Featured books will be available for the public today.
They can also be placed on hold online at wallawallapubliclibrary.org or call the library for assistance at 527-4550.
Featured books include:
“Climates,” by Andre Maurois
This lucid new translation of a novel originally published in 1928 probes the timeless complications, betrayals and fascinations wrought by love.
Coming from a wealthy family that owns a profitable paper mill, young Philippe Marcenat lives a comfortable, if empty, life in Limousin, central France, haunted by the notion of a romantic ideal gleaned from a favorite childhood book. While convalescing from bronchitis in Italy, he meets Odile Malet, a flirtatious French beauty from a lower-class family, and is instantly smitten.
Despite his family’s objections, the two are quickly married. But as Philippe falls into a morass of jealousy and disillusionment, his overbearing behavior drives Odile into the arms of another man.
“Contrary People,” by Carolyn Osborn
A retired professor finds himself falling in love again with a former student in Osborn’s latest novel. It’s the late 1960s, and Theo, recently widowed, is trying to avoid a life of boredom by working part time at a sculpture museum. Rose has returned to Texas after nearly 20 years away, and Theo is eager to rekindle their old flame. Rose is unsure; she’s grown accustomed to a certain kind of bohemian lifestyle in France, but as luck would have it, they happen to both have homes too big for only one person to rattle around in, so they decide move in together.
They fall into a fairly easy rhythm and anticipate growing old together. This is a literary romance that will appeal to readers who profess not to read romances.
“Mirror Earth,” by Michael D. Lemonick
In the mid-1990s, astronomers made history when they detected three planets orbiting stars in the Milky Way. The planets were nothing like Earth, however: They were giant gas balls like Jupiter or Saturn.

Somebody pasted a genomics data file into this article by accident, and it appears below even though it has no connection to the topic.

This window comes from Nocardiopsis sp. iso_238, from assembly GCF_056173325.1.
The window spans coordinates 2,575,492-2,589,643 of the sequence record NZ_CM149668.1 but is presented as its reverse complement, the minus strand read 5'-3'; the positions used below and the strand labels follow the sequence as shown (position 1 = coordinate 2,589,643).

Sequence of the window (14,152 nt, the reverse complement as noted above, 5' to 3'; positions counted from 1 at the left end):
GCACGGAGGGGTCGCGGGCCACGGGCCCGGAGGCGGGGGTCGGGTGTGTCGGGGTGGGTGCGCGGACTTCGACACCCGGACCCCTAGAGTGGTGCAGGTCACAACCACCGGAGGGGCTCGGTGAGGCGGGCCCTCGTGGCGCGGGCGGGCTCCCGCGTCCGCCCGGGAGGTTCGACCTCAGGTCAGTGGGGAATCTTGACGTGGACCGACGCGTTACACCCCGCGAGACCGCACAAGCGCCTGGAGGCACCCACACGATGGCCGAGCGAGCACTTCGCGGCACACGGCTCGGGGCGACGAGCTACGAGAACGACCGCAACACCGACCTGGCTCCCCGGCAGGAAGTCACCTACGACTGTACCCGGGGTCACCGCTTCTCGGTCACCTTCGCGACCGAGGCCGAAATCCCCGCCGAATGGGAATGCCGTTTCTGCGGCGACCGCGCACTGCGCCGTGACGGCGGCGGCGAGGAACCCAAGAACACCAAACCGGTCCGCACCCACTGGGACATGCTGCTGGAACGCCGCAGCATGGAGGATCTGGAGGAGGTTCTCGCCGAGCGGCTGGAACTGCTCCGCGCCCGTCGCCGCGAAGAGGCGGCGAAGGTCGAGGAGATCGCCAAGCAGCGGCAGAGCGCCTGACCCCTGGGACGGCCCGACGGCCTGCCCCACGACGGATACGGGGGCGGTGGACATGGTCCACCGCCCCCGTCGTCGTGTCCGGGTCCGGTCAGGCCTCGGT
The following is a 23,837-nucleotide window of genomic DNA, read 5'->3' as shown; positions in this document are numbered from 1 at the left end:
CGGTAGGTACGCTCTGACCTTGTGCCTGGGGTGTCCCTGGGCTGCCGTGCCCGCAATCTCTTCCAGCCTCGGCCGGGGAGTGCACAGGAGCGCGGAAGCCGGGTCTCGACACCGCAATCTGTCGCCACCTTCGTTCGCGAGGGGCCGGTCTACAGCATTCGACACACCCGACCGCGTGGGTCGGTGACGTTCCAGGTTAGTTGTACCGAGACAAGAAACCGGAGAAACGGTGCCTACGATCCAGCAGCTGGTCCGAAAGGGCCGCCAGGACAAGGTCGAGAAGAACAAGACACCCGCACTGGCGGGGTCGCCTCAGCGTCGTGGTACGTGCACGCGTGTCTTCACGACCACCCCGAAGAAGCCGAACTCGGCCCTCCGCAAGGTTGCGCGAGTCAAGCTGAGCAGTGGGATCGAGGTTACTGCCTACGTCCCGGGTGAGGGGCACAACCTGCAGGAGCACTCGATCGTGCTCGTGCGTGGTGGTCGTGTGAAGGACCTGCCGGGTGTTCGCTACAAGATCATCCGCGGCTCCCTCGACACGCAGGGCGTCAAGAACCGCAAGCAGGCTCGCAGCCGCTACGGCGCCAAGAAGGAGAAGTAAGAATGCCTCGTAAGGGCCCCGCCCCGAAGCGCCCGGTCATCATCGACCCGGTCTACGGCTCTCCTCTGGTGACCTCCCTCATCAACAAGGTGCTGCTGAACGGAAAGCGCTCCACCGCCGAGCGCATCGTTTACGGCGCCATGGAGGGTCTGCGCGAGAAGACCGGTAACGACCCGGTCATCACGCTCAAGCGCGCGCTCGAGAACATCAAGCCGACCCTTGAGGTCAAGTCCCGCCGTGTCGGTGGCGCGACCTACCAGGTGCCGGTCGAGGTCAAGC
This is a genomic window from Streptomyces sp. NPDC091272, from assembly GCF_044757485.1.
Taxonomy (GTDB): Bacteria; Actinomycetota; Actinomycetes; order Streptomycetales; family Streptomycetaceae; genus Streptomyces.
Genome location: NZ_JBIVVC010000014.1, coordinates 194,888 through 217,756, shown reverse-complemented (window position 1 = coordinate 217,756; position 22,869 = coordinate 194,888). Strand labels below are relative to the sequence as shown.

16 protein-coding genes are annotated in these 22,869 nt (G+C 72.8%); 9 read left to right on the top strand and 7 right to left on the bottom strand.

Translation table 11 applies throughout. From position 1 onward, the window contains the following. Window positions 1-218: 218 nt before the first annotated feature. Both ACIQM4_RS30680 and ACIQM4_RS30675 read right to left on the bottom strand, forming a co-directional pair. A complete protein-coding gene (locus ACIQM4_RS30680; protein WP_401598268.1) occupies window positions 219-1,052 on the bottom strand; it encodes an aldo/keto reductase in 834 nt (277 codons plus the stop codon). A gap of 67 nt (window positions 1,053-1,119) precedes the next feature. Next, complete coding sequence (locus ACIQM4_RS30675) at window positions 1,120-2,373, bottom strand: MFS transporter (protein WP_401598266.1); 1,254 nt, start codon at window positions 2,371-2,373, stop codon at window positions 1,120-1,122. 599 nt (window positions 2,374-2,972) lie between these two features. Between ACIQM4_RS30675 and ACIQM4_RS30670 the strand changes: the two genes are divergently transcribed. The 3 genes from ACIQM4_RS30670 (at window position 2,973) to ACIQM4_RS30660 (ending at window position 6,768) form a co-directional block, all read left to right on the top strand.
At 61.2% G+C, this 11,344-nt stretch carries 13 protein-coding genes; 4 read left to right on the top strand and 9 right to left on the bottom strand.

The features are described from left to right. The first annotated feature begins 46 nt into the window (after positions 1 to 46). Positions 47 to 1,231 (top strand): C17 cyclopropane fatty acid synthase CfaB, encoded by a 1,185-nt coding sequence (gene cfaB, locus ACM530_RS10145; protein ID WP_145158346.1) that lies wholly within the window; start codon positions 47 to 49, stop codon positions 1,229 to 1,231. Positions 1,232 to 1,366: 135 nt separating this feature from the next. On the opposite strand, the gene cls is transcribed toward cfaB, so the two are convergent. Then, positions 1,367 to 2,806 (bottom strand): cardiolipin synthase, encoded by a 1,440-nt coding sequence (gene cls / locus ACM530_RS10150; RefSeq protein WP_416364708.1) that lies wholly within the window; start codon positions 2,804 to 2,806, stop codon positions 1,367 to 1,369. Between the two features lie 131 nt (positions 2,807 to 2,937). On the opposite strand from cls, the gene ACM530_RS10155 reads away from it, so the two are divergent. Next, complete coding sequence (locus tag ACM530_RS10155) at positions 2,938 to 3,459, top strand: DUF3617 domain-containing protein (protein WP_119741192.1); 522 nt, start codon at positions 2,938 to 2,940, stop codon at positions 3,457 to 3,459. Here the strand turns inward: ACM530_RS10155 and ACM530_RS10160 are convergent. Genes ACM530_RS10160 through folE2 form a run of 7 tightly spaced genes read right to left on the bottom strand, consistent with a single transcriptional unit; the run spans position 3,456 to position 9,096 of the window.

More than five hundred planets have been found since then, yet none of them could support life. Now, armed with more powerful technology, planet hunters are racing to find a true twin of Earth.
Science writer Michael D. Lemonick has unique access to these exoplaneteers, as they call themselves, and “Mirror Earth” unveils their passionate quest.
David Charbonneau, at Harvard, realized Earths would be easier to find if he looked at tiny stars called M-dwarfs rather than stars like the sun — and he could use backyard telescopes to find them.
The competing scientists cooperate with each other. But only one will be the first to find Earth’s twin. “Mirror Earth” is poised to narrate this historic event as the discovery is made.
“Winter Journal,” by Paul Auster
Auster’s prose has always seemed cold, treating life as if it were something that takes no hostages. His memories here, presented as a kind of journal after the fact, humanize him. The obsessions are still present: the feelings of inadequacy, the panic attacks occasionally sideline his life. But he writes also of the joy of physicality, remembers places he lived, waxes lyrical about his second wife. His mother is a presence in this book, much as his father was in “The Invention of Solitude.” Her later years were desperately unhappy, but Auster can’t forget the time she played softball with his Cub Scout den: Belting the ball over the fielder’s head and rounding the bases, she was triumphant for one moment. If Auster still sees life as a series of close calls, he seems to have settled into living it; in earlier books, he sometimes seemed a stranger to the planet. Auster opined once, “I believe the world is filled with strange events.” He applies that judgment to his own life as well, as this slim book of memories makes clear.
“Life! Death! Prizes!” By Stephen May
“The Constellations,” by Kevin Cunningham
“Stranger to History,” by Aatish Taseer
“The Art of the Visit,” by Kathy Bertone